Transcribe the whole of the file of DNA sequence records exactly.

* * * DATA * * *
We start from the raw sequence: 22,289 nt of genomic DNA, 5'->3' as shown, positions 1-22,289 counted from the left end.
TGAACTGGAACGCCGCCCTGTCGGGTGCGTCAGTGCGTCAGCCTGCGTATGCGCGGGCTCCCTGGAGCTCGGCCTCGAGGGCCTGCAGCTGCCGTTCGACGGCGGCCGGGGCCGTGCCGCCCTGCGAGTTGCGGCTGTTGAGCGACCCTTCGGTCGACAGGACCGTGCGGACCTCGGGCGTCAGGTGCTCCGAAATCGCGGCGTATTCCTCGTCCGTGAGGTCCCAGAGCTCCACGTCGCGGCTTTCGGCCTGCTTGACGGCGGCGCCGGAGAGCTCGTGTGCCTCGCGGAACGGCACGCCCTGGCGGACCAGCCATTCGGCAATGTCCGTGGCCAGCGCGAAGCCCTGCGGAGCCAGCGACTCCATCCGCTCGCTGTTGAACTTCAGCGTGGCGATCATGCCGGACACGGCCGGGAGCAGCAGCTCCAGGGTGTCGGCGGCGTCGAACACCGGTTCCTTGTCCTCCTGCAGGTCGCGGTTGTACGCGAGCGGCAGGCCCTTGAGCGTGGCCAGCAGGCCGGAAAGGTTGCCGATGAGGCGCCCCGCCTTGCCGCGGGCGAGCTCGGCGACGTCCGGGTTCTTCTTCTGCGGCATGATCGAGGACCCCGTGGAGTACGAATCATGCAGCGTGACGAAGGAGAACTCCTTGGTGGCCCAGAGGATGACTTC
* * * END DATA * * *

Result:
We start from the raw sequence: 22,289 nt of genomic DNA, 5'->3' as shown, positions 1-22,289 counted from the left end.
TGAACTGGAACGCCGCCCTGTCGGGTGCGTCAGTGCGTCAGCCTGCGTATGCGCGGGCTCCCTGGAGCTCGGCCTCGAGGGCCTGCAGCTGCCGTTCGACGGCGGCCGGGGCCGTGCCGCCCTGCGAGTTGCGGCTGTTGAGCGACCCTTCGGTCGACAGGACCGTGCGGACCTCGGGCGTCAGGTGCTCCGAAATCGCGGCGTATTCCTCGTCCGTGAGGTCCCAGAGCTCCACGTCGCGGCTTTCGGCCTGCTTGACGGCGGCGCCGGAGAGCTCGTGTGCCTCGCGGAACGGCACGCCCTGGCGGACCAGCCATTCGGCAATGTCCGTGGCCAGCGCGAAGCCCTGCGGAGCCAGCGACTCCATCCGCTCGCTGTTGAACTTCAGCGTGGCGATCATGCCGGACACGGCCGGGAGCAGCAGCTCCAGGGTGTCGGCGGCGTCGAACACCGGTTCCTTGTCCTCCTGCAGGTCGCGGTTGTACGCGAGCGGCAGGCCCTTGAGCGTGGCCAGCAGGCCGGAAAGGTTGCCGATGAGGCGCCCCGCCTTGCCGCGGGCGAGCTCGGCGACGTCCGGGTTCTTCTTCTGCGGCATGATCGAGGACCCCGTGGAGTACGAATCATGCAGCGTGACGAAGGAGAACTCCTTGGTGGCCCAGAGGATGACTTC